My father was very strict with my older sister and I; although, I got permission to do more than she did. Like I said, in my heart I was already a lawyer. I argued with my father on the why’s and when’s of my social life. Each time, I was ready with several points and examples to back my case. If I had been a little more computer savvy, I could’ve prepared a compelling PowerPoint on my Gateway.
I often failed and cried from frustration, but other times, my logic and or perseverance won him over.
I was very clear on one thing—I was NOT going to be a slave like my parents. I was going to be a famous lawyer and make the “real money”, not work all the time, arguing with customers over nickels and dimes.
All along my father told me I could study and work wherever I wanted.
Today, I am president of my own Valsan location. My older sister also runs one of our six locations. We are involved in almost every aspect of the business—schedules, payroll, accounting, advertising, purchasing, pricing, etc.
Our youngest sister handles the social media aspects of the business, website development, and other marketing tools, in addition to sharing many of the tasks I mentioned before.
My father is still the head honcho. He works from our headquarters, where my sister and I grew up playing hide-and-seek-and-knock over as many boxes as you can in the warehouse.
I visit that location 2-3 times a week. On those days, I am basically, my father’s intern. He does everything and nothing all at once.
My father used to do everything, whether it was carrying boxes or writing the checks. Eventually, 30 boxes became 30 pallets, and 30 pallets became six 53′ containers. Valsan went from a strip mall kiosk, to six locations amassing over 150,000 square feet of retail space. Now, he does more of the managing than the hard labor, and the mental stress is definitely much more exhausting.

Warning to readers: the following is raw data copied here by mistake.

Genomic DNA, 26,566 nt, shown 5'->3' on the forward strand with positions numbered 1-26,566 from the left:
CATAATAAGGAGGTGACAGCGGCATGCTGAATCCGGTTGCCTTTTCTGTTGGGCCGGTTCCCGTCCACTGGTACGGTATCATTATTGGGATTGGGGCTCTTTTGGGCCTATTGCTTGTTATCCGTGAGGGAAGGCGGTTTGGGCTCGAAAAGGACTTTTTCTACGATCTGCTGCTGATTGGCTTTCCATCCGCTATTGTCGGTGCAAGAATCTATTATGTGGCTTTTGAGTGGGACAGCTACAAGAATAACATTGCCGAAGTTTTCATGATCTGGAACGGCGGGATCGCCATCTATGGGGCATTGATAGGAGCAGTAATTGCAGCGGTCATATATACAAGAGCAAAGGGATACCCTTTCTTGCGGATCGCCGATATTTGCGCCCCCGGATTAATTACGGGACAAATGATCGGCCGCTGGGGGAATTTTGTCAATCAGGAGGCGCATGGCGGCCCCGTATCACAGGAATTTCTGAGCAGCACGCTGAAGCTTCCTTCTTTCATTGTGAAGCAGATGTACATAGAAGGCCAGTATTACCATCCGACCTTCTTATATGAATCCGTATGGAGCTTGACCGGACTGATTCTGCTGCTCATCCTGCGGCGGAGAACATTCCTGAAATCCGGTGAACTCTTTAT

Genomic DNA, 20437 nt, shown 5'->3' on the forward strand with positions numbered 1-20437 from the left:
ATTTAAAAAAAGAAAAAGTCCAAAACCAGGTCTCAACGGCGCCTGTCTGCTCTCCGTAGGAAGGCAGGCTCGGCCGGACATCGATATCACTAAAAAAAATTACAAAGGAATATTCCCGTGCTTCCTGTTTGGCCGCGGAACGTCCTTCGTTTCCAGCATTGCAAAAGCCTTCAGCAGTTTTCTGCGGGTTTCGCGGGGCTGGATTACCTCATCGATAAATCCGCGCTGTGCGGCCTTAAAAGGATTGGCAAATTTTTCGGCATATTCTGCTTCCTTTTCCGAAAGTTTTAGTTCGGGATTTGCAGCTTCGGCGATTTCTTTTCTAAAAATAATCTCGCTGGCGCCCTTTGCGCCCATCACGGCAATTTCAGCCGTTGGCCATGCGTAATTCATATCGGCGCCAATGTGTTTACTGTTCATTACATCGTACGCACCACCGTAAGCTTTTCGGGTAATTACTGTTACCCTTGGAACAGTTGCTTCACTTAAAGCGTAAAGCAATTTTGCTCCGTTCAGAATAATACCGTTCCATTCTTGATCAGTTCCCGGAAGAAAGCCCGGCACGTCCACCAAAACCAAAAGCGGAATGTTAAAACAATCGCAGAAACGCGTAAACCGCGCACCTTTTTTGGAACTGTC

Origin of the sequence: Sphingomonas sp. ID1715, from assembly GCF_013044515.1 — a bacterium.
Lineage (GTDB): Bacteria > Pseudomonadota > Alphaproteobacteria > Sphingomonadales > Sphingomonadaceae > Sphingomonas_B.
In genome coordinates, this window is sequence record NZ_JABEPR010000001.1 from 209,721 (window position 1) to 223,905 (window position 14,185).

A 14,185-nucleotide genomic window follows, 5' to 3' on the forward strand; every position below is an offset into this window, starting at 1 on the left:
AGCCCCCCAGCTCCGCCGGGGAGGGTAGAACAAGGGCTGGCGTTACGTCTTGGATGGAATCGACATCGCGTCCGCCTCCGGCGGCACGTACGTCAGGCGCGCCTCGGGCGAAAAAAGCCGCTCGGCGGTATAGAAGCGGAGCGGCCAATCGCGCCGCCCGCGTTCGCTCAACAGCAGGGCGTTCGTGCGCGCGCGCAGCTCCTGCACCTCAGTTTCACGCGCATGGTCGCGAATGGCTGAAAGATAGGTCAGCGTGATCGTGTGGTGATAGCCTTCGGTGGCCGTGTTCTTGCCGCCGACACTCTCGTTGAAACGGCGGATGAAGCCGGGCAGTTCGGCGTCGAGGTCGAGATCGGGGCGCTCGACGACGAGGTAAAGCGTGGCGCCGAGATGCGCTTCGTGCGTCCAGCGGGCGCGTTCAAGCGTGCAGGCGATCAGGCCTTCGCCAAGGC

It is pretty unnerving being with my dad all day.
“Get me this, fax that, call so and so, bring me those, take me there, walk with me, listen to me, tell me, sit with me, did you email so and so, what did they say,” and so on. The “right now” is implied, and usually comes while I am mid-meal, walking to the bathroom, or completing one of his other requests.
The other day I burst out in laughter, as he interrupted my bite into a sandwich, to ask me to make a call. I said, “You’re messing with me, right?”
His genuine look of confusion when he asked me “why” led me to believe he is completely unaware of the level of stress he so easily, albeit inadvertently, imposes.
Recently, my father, two employees, and I walked through Miami International Airport towards the terminal where we would soon be departing to Los Angeles, where we purchase a large portion of our goods. My father walked ahead of us with his hands behind his back retelling some anecdote from his entrepreneurial past. He was walking slowly, yet we struggled to keep up, listening intently like interns doing rounds. I wanted to write down everything he was saying. To absorb every piece of information regarding work, life, or other, that came from his mind.
Everyday that I am with him, trying to juggle ten tasks at a time, trying to learn from him and impress him all at once, and still listen for his next instruction or piece of virtue; all the while, I wonder when I’ll get to take a break for lunch.
And I hope, I can have lunch with him.